Develops Opportunities for Growth and Business Improvement – The most successful companies recognize new business potential in their markets and will ensure that sufficient resources (through direct sales) are assigned to capture that new customer. They also keep their eyes out for potential competitors that would be a good candidate for acquisition.

Finally, the best managers are constantly looking for new ways to make business more efficient and customer service more effective. Leading companies in the industry know how to innovate and utilize information technology to create significant efficiency in bobtail operations and improved customer service.

Competitively Market with a Strong Customer Focus – The best-managed propane marketer understands how to set a price that optimizes margin while retaining the customer. In a well-managed company, all employees understand how their jobs influence customer satisfaction and that the culture of customer focus becomes dominant in how all activities are performed.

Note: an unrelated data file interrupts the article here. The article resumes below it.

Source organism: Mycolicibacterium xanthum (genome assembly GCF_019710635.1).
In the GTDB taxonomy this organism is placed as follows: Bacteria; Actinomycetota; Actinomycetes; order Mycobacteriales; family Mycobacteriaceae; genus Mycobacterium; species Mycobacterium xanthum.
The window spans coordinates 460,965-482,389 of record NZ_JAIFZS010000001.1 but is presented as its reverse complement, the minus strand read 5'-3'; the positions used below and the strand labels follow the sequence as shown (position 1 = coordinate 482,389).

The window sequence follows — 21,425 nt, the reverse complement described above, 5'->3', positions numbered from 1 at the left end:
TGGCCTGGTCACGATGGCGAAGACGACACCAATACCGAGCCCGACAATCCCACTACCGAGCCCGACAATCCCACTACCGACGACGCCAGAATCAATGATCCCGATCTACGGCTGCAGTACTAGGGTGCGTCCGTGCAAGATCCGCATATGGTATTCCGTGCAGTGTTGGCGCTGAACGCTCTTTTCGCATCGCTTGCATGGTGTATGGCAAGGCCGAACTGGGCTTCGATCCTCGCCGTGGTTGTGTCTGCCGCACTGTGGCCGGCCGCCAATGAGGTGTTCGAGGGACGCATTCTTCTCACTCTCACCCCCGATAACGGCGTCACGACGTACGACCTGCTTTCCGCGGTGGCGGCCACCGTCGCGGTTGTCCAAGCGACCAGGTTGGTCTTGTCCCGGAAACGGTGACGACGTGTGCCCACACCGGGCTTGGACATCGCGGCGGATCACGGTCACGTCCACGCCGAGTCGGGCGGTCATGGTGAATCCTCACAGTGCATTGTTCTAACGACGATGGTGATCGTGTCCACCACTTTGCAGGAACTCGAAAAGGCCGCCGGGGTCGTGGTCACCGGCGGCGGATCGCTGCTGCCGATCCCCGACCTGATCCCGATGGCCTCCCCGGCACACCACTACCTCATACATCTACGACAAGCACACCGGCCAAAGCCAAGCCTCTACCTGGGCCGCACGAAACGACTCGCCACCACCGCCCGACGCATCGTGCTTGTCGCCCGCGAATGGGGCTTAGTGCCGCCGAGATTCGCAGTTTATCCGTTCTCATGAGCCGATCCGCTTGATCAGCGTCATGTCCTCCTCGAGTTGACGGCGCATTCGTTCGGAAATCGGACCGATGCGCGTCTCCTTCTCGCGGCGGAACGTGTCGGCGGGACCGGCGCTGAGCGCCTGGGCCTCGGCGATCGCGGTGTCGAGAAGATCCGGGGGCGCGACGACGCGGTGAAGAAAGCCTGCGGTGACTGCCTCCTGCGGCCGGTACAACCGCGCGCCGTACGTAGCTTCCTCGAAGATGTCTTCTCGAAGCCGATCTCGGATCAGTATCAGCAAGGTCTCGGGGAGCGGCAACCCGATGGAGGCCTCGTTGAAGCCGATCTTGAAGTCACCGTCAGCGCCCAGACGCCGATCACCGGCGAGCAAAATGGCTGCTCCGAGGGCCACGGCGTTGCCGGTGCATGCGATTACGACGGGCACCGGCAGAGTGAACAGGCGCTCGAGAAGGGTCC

Effectively Manage Consumer-sized Tanks – Since consumer-sized tanks are the single largest investment in assets in a typical propane business, the better managers pay attention to each tank to ensure proper size for each customer, so that sufficient profit is earned to justify the investment, so that each tank is accounted for, and each is properly maintained.

Propane Supply – This area is one of the toughest, yet most important, for the manager today because of price volatility and supply shortages.